Life does not exist on Mars currently, but a new study suggests that if there were aliens on the Red Planet in its past, they may have lived «far below» the surface.
The research, published in Science Advances, suggests that ice sheets below the surface melted because of geothermal heat, generating water, providing the perfect environment for any form of life.
“Even if greenhouse gases like carbon dioxide and water vapor are pumped into the early Martian atmosphere in computer simulations, climate models still struggle to support a long-term warm and wet Mars,” said the study’s lead author Lujendra Ojha, an assistant professor at Rutgers University-New Brunswick, in a statement. “I and my co-authors propose that the faint young sun paradox may be reconciled, at least partly, if Mars had high geothermal heat in its past.”
The findings could help researchers understand the faint young sun paradox, which notes approximately 4 billion years ago, the sun was «much fainter» than it is now. This should have caused the Martian surface to freeze; instead, it was warm and wet.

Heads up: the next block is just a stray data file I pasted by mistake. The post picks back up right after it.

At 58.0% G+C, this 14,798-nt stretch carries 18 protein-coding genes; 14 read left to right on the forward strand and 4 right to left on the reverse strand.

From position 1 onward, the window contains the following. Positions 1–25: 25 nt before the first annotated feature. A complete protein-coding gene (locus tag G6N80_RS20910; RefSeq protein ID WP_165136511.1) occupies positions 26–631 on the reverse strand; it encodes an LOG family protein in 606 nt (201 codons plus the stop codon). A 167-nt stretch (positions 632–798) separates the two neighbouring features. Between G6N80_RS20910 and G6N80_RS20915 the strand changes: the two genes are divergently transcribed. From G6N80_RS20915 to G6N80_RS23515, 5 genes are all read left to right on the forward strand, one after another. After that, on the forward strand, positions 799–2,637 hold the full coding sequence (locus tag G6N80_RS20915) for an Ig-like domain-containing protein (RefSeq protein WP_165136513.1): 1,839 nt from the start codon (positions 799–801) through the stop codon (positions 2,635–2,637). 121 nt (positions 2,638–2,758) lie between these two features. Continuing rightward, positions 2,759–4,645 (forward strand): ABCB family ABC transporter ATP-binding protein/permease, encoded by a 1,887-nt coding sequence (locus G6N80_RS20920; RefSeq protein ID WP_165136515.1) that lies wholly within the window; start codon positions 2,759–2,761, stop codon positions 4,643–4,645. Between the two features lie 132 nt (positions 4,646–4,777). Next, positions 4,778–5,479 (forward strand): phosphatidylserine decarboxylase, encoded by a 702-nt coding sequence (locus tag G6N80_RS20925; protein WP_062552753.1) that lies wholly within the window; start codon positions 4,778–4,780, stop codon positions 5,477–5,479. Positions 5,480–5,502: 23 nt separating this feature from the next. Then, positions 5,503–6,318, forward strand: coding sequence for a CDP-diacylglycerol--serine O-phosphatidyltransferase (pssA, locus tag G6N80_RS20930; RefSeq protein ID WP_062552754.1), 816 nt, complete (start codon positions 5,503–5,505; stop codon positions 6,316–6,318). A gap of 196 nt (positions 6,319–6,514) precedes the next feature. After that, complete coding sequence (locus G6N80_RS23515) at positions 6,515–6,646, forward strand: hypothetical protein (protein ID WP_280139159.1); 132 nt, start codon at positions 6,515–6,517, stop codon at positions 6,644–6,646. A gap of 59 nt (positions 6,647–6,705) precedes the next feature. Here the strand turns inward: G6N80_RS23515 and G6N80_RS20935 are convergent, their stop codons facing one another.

A separate group of researchers suggested in January 2020 that the water on Mars once contained the right ingredients to support life. Last month, another group of researchers suggested there was water on Mars’ surface 4.4 billion years ago, before life existed on Earth.
Ojha and the other researchers looked at various datasets to see if geothermal heat would have been present, or possibly, during the Noachian era (4.1 billion to 3.7 billion years ago) and determined there was, well below the surface.
NASA’s InSight lander, which landed on Mars in November 2018, could aid experts in understanding geothermal heat and if it played a role in life on Mars, the researchers said in the statement.
“At such depths, life could have been sustained by hydrothermal (heating) activity and rock-water reactions,” Ojha added. “So, the subsurface may represent the longest-lived habitable environment on Mars.”
In October, a separate group of researchers found that Mars has an abundance of liquid water in the underground lakes in its south pole.
In 2018, scientists made the incredible discovery of a «stable body of liquid water» on Mars. The three lakes are roughly 6 miles across, nearly a mile deep and approximately 12 miles away from the lake discovered in 2018.
NASA recently launched the Perseverance rover into space to explore Mars. While on the Red Planet, the rover will perform a variety of different functions, including looking for evidence of ancient life.